Italy’s Preferential Tax Regime for New Residents
3 April, 2018
Giulio Allevato, Jacopo Crivellaro
As of 2017, Italian and non-Italian citizens who have not qualified as Italian tax residents for at least 9 of their last 10 years of residence may opt for a new tax regime in connection with their relocation to Italy. Under the new regime, a yearly EUR 100,000 substitute tax on their foreign-sourced income is applied.
In short, eligible taxpayers who pay the EUR 100,000 substitute tax will not be subject to Italian ordinary tax rates (i.e. income tax at rates ranging between 23% and 41% on an arising basis) on their foreign-sourced income, irrespective of the actual amount of such foreign income. There is an important exception for capital gains realized from the disposal of ‘qualified shareholdings’ during the first five years since relocating to Italy, which are subject to Italian tax at the ordinary statutory rates.1 In contrast, eligible taxpayers will not be subject to rules on controlled foreign corporations and ‘sham’ foreign entities. Foreign-sourced income can also be remitted to Italy without triggering Italian taxation.
As a consequence of the ‘territorial’ nature of this new regime, foreign assets are not subject to reporting on Italian tax returns. In addition, Italian wealth tax on foreign real estate (IVIE) and Italian wealth tax on foreign financial assets (IVAFE) are not applicable. Similarly, gratuitous transfers of assets and rights located outside of Italy are exempt from Italian gift and inheritance tax. Therefore, an eligible applicant can execute gifts of non-Italian situs assets (such as bankable assets held in a foreign bank account or non-Italian real estate) without triggering Italian gift taxation.
A taxpayer can choose to exempt from the new regime all foreign-sourced income generated in one or more specific jurisdictions. In this case, the individual would then be subject to Italian ordinary taxation on the foreign-source income in question. A taxpayer who has elected to exempt from the new regime foreign-source income arising from a specific jurisdiction may qualify for a reduced tax rate under the relevant double tax treaty, and may claim a foreign tax credit in Italy for foreign taxes paid on such foreign-source income.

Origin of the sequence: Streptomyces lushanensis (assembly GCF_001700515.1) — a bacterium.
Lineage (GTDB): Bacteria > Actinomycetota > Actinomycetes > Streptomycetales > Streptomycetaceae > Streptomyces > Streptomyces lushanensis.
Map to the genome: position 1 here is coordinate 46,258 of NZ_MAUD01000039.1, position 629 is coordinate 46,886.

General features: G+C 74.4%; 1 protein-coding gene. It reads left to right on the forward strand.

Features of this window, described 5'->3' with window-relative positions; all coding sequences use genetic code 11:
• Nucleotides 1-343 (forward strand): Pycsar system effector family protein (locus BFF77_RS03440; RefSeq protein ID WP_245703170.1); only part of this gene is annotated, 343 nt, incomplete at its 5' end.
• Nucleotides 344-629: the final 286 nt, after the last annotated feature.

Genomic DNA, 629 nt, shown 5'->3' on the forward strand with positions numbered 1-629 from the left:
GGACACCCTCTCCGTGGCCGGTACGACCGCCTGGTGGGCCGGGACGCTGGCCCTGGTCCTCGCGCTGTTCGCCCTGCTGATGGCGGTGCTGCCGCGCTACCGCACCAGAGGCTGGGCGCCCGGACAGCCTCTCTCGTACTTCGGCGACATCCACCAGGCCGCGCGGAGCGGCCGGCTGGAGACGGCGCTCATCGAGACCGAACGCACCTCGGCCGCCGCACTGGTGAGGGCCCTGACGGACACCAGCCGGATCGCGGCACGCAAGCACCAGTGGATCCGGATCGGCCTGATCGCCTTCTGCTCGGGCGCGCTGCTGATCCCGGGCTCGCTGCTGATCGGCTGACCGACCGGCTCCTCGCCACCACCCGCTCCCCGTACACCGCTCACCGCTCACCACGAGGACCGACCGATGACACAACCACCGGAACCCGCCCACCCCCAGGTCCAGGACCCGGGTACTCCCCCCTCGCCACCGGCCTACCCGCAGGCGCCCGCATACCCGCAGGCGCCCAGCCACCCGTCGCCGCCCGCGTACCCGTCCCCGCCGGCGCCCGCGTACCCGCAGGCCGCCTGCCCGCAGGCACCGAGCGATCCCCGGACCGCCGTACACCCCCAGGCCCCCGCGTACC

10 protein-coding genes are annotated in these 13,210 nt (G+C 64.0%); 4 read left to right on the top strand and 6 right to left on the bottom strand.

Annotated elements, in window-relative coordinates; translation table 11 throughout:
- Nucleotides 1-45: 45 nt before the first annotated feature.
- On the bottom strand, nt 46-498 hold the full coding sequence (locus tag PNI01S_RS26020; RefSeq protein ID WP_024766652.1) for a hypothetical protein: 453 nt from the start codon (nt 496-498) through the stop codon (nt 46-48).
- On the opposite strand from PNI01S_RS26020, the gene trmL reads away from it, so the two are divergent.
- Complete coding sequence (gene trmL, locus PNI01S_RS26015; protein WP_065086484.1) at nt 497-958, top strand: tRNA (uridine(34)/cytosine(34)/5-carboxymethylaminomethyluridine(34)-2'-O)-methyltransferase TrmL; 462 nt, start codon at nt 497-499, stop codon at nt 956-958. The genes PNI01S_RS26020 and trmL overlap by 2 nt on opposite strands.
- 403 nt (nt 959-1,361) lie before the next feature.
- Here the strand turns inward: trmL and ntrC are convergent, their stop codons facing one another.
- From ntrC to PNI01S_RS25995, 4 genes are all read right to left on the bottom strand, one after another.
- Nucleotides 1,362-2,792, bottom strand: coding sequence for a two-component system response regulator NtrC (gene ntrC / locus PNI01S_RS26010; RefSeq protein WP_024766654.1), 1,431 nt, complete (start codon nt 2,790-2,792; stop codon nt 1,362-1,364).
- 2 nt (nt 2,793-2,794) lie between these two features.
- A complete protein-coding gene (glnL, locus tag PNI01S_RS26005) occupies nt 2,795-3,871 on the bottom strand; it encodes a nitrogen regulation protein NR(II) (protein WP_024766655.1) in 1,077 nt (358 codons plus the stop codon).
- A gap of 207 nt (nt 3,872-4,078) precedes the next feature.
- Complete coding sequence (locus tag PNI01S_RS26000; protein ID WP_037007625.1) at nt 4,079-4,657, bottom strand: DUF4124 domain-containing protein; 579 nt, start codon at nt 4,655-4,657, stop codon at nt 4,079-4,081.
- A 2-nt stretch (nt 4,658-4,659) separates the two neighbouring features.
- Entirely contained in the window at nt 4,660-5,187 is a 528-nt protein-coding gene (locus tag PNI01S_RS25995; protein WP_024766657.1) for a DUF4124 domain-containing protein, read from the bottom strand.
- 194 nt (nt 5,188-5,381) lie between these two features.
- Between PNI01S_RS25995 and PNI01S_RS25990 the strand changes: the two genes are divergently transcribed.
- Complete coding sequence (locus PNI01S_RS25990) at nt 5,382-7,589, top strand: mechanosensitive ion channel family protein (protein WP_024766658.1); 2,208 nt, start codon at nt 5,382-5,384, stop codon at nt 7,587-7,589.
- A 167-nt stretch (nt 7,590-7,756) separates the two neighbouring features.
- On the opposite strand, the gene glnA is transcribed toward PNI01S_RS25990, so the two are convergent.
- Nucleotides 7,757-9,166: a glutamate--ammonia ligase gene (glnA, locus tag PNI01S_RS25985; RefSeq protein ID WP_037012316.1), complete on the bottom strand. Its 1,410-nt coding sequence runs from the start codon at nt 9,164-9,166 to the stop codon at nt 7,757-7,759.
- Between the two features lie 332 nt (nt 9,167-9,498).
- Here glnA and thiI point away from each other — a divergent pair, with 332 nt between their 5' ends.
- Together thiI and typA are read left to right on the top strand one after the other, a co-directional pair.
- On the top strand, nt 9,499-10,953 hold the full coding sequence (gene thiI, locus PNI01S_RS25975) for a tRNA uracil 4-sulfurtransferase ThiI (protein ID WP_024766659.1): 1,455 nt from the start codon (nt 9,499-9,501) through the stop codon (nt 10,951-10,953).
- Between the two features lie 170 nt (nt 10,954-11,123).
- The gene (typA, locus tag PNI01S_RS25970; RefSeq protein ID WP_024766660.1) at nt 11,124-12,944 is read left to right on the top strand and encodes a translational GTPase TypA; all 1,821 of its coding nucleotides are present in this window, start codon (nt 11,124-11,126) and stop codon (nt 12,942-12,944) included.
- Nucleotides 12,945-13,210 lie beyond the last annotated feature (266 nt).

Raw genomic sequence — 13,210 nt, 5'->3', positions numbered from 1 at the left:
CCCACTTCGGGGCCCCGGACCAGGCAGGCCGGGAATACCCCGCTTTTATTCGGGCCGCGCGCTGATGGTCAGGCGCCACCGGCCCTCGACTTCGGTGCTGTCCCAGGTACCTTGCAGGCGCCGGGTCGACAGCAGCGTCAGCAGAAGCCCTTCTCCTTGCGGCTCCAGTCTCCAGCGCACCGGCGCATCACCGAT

An eligible taxpayer can benefit from this regime for up to 15 years. It is possible to extend the benefits of this regime to immediate family members by paying an annual amount of EUR 25,000 per additional applicant, and election to take part in this regime can be withdrawn at any time. The new legislation also provides for an expedited visa process for those non-EU citizens wishing to adhere to the regime.2
However, relocating to Italy may also have non-tax implications on an individual’s estate plan. More specifically, the EU Succession Regulation (no. 650/2012) is currently applicable in Italy, and generally provides that the law governing a multi-jurisdictional succession is determined by the law of habitual residence of the decedent (potentially, Italy). A decedent may choose to apply the law of his/her nationality to regulate the succession, provided that certain formalities are met.
Ultimately, relocating to Italy may require a restructuring of the applicant’s financial and non-financial holdings. It may be important to restructure assets to ensure that only certain types and sources of income are generated once the applicant has moved to Italy (i.e. income from a specific jurisdiction, or only foreign-source income). Moreover, it is important to inform financial institutions of a relocation as there may be regulatory restrictions with respect to certain investments based on the residence of the investor.
1 ‘Qualified shareholdings’ are those that consist of more than 20% of the voting rights, more than 25% of the capital of a private company, more than 2% of the capital, or more than 5% of the voting rights of a listed company
2 Additionally, non-EU citizens who intend to relocate to Italy can apply for a two-year investor visa (requiring an investment of EUR 2 million in Italian public bonds, or EUR 1 million in Italian operating companies — subject to certain holding requirements — or a charitable donation of EUR 1 million), which may be extended for an additional three-year period, thereby permitting the foreign investor to meet the five-year residence requirement necessary to apply for a permit of stay of indefinite duration in the EU